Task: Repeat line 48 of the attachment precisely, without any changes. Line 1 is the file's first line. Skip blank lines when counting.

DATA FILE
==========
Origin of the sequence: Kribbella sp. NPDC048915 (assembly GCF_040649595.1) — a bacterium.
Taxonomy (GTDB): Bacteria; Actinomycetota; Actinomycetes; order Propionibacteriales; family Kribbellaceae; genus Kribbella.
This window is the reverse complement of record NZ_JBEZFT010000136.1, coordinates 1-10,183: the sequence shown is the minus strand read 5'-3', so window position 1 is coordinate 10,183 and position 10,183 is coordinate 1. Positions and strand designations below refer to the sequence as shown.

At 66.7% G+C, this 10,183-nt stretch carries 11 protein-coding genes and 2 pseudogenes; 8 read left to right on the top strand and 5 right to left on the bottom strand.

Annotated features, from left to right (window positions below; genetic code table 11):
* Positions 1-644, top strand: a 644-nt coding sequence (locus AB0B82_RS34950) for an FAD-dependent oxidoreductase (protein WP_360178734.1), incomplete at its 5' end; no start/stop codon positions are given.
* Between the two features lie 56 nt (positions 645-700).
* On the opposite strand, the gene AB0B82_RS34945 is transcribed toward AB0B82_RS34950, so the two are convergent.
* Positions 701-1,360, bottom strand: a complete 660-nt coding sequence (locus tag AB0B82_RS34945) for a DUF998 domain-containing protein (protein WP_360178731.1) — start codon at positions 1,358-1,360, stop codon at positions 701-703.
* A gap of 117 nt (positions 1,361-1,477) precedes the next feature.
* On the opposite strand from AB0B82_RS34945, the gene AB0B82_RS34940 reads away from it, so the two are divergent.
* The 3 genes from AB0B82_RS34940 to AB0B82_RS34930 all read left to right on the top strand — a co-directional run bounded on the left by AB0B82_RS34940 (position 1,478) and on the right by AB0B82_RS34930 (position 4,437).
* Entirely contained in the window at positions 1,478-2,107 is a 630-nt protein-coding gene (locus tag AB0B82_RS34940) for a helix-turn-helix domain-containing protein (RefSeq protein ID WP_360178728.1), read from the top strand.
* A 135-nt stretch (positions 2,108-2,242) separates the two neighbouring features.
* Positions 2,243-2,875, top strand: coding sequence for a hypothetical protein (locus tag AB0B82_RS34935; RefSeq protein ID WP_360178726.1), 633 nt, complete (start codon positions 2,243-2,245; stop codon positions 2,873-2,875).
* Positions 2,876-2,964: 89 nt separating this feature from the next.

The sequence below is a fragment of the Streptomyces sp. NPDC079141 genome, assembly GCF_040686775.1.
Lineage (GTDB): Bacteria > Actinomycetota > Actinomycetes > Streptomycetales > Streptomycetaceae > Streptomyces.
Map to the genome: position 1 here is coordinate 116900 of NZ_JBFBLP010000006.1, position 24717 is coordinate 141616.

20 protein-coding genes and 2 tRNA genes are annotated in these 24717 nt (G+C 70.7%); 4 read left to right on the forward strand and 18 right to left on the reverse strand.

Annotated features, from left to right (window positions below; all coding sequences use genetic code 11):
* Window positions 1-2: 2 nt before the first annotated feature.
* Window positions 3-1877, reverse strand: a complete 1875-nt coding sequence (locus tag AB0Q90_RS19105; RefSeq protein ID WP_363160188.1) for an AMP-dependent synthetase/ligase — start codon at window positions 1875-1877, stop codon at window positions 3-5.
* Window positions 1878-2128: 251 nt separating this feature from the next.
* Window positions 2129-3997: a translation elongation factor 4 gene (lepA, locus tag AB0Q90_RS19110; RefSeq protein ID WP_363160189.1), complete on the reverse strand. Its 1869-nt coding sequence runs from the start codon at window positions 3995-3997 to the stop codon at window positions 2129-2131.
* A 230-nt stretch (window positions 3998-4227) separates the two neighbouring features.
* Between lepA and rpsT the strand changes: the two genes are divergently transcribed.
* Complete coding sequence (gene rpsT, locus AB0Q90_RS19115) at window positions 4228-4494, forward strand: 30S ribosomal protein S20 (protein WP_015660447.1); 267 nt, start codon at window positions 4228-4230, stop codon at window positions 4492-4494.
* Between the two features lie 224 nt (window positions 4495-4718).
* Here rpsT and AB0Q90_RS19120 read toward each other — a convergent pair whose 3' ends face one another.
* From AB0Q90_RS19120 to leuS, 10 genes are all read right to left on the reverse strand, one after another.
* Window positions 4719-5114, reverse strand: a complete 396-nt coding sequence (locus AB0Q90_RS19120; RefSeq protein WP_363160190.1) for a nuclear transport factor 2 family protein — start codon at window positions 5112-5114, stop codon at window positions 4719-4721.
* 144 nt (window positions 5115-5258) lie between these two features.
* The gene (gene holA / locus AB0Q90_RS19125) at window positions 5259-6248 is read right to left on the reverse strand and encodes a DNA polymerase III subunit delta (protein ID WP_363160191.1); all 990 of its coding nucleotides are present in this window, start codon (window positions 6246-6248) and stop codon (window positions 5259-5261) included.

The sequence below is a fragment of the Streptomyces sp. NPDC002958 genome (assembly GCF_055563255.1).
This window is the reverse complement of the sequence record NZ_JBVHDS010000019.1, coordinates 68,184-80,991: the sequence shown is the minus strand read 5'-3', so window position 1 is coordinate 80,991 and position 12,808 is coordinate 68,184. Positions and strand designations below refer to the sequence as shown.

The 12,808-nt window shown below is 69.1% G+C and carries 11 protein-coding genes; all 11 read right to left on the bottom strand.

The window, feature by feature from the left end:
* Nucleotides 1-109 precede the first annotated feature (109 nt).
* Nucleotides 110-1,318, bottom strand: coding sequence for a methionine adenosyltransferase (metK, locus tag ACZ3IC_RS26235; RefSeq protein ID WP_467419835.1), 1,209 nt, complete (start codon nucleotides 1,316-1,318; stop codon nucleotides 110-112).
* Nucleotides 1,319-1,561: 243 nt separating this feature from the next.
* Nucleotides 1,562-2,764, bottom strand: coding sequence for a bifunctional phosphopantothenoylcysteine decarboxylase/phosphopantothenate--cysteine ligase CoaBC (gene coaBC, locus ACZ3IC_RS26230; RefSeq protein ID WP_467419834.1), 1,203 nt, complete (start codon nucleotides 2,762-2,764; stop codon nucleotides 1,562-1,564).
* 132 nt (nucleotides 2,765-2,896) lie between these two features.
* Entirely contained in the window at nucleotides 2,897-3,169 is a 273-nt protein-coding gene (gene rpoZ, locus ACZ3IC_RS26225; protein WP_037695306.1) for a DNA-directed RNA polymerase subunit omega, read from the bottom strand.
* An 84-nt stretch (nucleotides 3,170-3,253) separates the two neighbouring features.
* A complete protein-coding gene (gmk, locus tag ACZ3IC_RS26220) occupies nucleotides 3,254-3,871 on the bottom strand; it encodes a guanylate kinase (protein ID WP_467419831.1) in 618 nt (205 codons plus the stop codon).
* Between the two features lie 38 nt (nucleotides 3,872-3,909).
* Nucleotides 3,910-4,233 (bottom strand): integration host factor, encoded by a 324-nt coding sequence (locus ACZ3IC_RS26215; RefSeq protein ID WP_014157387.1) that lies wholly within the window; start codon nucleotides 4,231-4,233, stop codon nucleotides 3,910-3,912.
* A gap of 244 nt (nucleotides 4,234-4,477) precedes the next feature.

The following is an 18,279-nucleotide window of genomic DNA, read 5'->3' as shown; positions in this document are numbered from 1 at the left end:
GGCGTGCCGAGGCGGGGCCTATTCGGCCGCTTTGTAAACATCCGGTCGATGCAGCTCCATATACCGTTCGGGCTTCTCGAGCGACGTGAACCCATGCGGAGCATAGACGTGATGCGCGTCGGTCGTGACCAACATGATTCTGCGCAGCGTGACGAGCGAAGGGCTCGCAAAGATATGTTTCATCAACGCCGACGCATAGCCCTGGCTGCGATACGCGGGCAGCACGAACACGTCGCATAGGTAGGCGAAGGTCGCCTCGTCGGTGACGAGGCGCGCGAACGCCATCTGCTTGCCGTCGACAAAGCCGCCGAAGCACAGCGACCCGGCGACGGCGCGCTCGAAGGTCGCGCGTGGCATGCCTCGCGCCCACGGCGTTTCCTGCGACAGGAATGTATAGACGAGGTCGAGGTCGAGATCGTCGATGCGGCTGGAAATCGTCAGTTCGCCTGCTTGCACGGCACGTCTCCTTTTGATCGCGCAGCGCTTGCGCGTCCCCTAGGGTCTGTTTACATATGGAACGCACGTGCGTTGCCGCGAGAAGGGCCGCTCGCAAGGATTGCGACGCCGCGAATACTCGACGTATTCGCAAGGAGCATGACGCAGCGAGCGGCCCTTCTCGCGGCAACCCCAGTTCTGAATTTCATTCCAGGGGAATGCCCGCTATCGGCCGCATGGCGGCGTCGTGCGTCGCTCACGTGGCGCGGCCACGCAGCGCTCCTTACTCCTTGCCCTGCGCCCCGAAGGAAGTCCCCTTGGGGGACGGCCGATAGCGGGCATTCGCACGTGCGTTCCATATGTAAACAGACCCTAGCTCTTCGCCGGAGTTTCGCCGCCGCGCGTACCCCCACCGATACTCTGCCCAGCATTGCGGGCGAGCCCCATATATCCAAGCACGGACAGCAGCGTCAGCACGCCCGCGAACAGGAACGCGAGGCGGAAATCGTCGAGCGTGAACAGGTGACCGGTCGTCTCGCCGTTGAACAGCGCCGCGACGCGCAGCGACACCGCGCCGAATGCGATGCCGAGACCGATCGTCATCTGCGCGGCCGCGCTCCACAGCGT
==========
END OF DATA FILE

* Nucleotides 3,910-4,233 (bottom strand): integration host factor, encoded by a 324-nt coding sequence (locus ACZ3IC_RS26215; RefSeq protein ID WP_014157387.1) that lies wholly within the window; start codon nucleotides 4,231-4,233, stop codon nucleotides 3,910-3,912.